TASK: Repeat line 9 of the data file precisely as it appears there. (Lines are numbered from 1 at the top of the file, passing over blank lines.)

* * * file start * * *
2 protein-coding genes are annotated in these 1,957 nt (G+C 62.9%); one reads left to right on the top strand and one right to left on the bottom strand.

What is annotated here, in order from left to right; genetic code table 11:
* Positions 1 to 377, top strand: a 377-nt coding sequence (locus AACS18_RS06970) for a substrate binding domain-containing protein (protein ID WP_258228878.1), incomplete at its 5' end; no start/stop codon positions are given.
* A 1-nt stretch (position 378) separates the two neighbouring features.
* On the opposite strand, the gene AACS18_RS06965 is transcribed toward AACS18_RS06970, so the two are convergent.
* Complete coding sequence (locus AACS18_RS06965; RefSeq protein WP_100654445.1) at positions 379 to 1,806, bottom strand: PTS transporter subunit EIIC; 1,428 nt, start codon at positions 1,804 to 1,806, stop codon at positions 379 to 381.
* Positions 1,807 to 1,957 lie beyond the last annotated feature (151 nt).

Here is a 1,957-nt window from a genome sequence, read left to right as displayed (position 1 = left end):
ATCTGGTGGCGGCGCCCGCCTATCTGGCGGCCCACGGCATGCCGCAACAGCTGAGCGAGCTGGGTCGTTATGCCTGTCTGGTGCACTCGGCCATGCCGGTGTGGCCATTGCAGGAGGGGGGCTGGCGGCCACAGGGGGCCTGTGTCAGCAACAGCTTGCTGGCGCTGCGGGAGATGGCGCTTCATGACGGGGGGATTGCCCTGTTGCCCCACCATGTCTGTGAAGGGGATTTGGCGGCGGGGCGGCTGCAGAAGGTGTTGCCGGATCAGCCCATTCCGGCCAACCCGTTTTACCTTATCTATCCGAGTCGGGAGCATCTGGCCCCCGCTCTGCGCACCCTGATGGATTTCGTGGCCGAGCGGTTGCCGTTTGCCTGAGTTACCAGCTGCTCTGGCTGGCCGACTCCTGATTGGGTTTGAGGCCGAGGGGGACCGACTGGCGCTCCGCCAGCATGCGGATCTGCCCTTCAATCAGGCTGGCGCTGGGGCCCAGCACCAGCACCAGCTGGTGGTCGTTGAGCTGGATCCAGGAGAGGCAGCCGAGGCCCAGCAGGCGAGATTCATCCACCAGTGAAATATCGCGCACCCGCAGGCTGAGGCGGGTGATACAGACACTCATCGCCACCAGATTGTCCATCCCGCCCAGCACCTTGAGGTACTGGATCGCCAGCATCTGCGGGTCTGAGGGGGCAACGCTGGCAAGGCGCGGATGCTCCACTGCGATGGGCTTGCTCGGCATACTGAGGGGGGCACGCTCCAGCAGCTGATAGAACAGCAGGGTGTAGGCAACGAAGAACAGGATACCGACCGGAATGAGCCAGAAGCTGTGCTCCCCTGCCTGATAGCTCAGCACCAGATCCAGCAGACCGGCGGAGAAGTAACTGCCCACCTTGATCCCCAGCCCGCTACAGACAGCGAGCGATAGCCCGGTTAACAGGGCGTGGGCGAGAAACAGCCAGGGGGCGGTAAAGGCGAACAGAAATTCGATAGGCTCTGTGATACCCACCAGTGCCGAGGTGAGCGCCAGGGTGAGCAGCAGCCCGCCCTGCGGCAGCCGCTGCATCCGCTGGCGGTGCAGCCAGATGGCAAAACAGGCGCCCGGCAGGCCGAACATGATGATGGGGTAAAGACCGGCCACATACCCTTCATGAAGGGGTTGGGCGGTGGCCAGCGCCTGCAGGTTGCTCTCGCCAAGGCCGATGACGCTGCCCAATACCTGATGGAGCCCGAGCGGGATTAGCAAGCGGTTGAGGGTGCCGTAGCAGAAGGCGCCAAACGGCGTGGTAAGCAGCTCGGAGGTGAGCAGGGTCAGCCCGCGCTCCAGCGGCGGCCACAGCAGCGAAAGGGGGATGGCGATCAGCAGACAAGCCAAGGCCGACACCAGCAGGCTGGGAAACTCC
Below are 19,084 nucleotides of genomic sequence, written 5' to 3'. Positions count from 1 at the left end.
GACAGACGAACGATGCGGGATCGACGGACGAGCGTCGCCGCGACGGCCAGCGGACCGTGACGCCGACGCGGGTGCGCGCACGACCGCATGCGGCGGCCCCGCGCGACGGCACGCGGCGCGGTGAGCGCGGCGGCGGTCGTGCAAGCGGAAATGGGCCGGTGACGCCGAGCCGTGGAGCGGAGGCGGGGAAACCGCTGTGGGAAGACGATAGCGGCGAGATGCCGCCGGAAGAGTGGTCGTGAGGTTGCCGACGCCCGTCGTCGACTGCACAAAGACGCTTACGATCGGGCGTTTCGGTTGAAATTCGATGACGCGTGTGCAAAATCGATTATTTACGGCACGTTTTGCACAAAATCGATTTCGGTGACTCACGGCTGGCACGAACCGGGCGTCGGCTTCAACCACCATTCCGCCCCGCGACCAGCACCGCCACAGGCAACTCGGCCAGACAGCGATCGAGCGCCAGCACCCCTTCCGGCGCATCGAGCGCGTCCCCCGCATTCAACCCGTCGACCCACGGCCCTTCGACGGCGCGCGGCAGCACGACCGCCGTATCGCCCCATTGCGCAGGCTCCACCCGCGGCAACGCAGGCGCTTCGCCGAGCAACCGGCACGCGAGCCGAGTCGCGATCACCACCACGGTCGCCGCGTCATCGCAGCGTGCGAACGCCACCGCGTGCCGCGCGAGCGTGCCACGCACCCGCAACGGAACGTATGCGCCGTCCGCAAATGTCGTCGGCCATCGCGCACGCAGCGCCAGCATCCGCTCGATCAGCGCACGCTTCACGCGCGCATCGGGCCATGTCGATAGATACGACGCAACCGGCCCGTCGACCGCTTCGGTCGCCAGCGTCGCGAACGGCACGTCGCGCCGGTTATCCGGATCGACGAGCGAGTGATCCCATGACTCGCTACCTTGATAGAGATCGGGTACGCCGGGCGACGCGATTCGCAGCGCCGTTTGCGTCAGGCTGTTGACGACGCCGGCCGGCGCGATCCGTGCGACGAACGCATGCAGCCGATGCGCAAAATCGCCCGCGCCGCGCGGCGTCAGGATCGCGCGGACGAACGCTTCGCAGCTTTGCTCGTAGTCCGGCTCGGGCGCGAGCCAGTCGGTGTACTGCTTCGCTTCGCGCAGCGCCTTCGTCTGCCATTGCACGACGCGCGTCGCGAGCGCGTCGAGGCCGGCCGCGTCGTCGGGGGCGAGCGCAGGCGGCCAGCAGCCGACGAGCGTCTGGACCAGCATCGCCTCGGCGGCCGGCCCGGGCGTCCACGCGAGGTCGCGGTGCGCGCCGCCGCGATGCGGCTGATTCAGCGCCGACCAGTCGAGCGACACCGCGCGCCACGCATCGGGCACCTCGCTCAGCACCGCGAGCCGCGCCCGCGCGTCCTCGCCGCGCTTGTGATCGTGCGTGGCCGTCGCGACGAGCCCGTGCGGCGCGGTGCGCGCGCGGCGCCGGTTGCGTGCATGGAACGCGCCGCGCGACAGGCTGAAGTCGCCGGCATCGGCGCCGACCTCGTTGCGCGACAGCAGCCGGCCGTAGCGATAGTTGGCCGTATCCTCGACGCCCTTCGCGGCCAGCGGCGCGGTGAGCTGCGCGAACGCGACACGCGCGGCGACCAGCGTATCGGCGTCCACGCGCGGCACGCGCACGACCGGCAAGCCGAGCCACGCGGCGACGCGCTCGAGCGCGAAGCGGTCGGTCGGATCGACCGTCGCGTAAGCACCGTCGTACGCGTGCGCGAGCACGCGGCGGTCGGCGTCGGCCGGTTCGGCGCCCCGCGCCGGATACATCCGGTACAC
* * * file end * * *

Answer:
ATCTGGTGGCGGCGCCCGCCTATCTGGCGGCCCACGGCATGCCGCAACAGCTGAGCGAGCTGGGTCGTTATGCCTGTCTGGTGCACTCGGCCATGCCGGTGTGGCCATTGCAGGAGGGGGGCTGGCGGCCACAGGGGGCCTGTGTCAGCAACAGCTTGCTGGCGCTGCGGGAGATGGCGCTTCATGACGGGGGGATTGCCCTGTTGCCCCACCATGTCTGTGAAGGGGATTTGGCGGCGGGGCGGCTGCAGAAGGTGTTGCCGGATCAGCCCATTCCGGCCAACCCGTTTTACCTTATCTATCCGAGTCGGGAGCATCTGGCCCCCGCTCTGCGCACCCTGATGGATTTCGTGGCCGAGCGGTTGCCGTTTGCCTGAGTTACCAGCTGCTCTGGCTGGCCGACTCCTGATTGGGTTTGAGGCCGAGGGGGACCGACTGGCGCTCCGCCAGCATGCGGATCTGCCCTTCAATCAGGCTGGCGCTGGGGCCCAGCACCAGCACCAGCTGGTGGTCGTTGAGCTGGATCCAGGAGAGGCAGCCGAGGCCCAGCAGGCGAGATTCATCCACCAGTGAAATATCGCGCACCCGCAGGCTGAGGCGGGTGATACAGACACTCATCGCCACCAGATTGTCCATCCCGCCCAGCACCTTGAGGTACTGGATCGCCAGCATCTGCGGGTCTGAGGGGGCAACGCTGGCAAGGCGCGGATGCTCCACTGCGATGGGCTTGCTCGGCATACTGAGGGGGGCACGCTCCAGCAGCTGATAGAACAGCAGGGTGTAGGCAACGAAGAACAGGATACCGACCGGAATGAGCCAGAAGCTGTGCTCCCCTGCCTGATAGCTCAGCACCAGATCCAGCAGACCGGCGGAGAAGTAACTGCCCACCTTGATCCCCAGCCCGCTACAGACAGCGAGCGATAGCCCGGTTAACAGGGCGTGGGCGAGAAACAGCCAGGGGGCGGTAAAGGCGAACAGAAATTCGATAGGCTCTGTGATACCCACCAGTGCCGAGGTGAGCGCCAGGGTGAGCAGCAGCCCGCCCTGCGGCAGCCGCTGCATCCGCTGGCGGTGCAGCCAGATGGCAAAACAGGCGCCCGGCAGGCCGAACATGATGATGGGGTAAAGACCGGCCACATACCCTTCATGAAGGGGTTGGGCGGTGGCCAGCGCCTGCAGGTTGCTCTCGCCAAGGCCGATGACGCTGCCCAATACCTGATGGAGCCCGAGCGGGATTAGCAAGCGGTTGAGGGTGCCGTAGCAGAAGGCGCCAAACGGCGTGGTAAGCAGCTCGGAGGTGAGCAGGGTCAGCCCGCGCTCCAGCGGCGGCCACAGCAGCGAAAGGGGGATGGCGATCAGCAGACAAGCCAAGGCCGACACCAGCAGGCTGGGAAACTCC